Amino Acids: Highlighting Synthesis Applications
The worldwide market for amino acids for synthesis is projected to rise at an AAGR (average annual growth rate) of 7% through 2009 from $713 million to $1 billion.
The greatest worldwide growth and the sector of the amino acids market with the highest return is the amino acids for synthesis market.
Biotechnology and pharmaceutical applications account for just over half of the total, but are rising fastest at an AAGR of 9.8%.
Amino acids for the synthesis of artificial sweeteners is poised to grow at an AAGR of 3.8% to $427 million through 2009.
The amino acids for synthesis market is a small part of the large fine chemicals market. Further, synthesis applications for amino acids constitute a market that is separate and distinct from nutrition and animal feed. In this market, different amino acids are emphasized and their manufacturing methods tend to be different as well.
The greatest worldwide growth and the sector of the amino acids market with the highest return is the amino acids for synthesis market. This is particularly true for synthesis applications in pharmaceuticals and biotechnology, as more drugs enter into discovery and into the market that are protein based.
This report updates an earlier BCC report on the same topic that was published in February 1999. Several new applications for amino acids for synthesis have emerged since then. New technologies and a tremendous increase in patent applications impacting this market have created a need for an updated analysis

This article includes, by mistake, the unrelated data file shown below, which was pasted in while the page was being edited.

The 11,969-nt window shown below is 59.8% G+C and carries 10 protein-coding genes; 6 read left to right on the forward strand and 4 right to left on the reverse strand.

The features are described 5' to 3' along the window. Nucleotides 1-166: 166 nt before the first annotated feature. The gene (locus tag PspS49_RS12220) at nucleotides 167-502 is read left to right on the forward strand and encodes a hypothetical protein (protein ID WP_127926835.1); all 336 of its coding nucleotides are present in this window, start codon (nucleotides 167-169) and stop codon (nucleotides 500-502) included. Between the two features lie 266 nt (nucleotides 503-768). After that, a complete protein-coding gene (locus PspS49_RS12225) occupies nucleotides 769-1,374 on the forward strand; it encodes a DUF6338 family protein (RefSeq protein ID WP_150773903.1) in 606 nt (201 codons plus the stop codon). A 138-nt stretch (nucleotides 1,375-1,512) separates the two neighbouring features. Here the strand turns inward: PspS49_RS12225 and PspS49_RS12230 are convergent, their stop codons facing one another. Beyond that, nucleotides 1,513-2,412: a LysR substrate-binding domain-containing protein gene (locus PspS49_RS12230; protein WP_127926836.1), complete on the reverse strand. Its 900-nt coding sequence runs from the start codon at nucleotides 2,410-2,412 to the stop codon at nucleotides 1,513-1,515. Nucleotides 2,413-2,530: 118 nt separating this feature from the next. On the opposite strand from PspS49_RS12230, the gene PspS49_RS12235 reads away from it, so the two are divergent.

SCOPE OF STUDY
The report contains:
- Identification of synthesis applications of amino acids in the biotechnology and pharmaceutical industries
- A review of current supply sources of amino acids for synthesis applications
- Quantification of the dollar amount of amino acids being used for these applications
- Market forecasts through 2009
- An overview of amino acid synthesis technology
- Profiles of leading synthesis companies.
Information included in this report is derived from correspondence with company representatives, representatives from the U.S. department of commerce, trade association reports, company reports, and government agency statistics. An extensive literature search was performed on trade publications and on related books and articles.
Kecia Brown holds a B.S. in Chemistry and a MPH degree with a concentration in Epidemiology and Biostatistics. She has participated in medical research and in public health projects at universities and public health agencies. Ms. Brown has also worked in the biotechnology and pharmaceutical industries as a medical writer.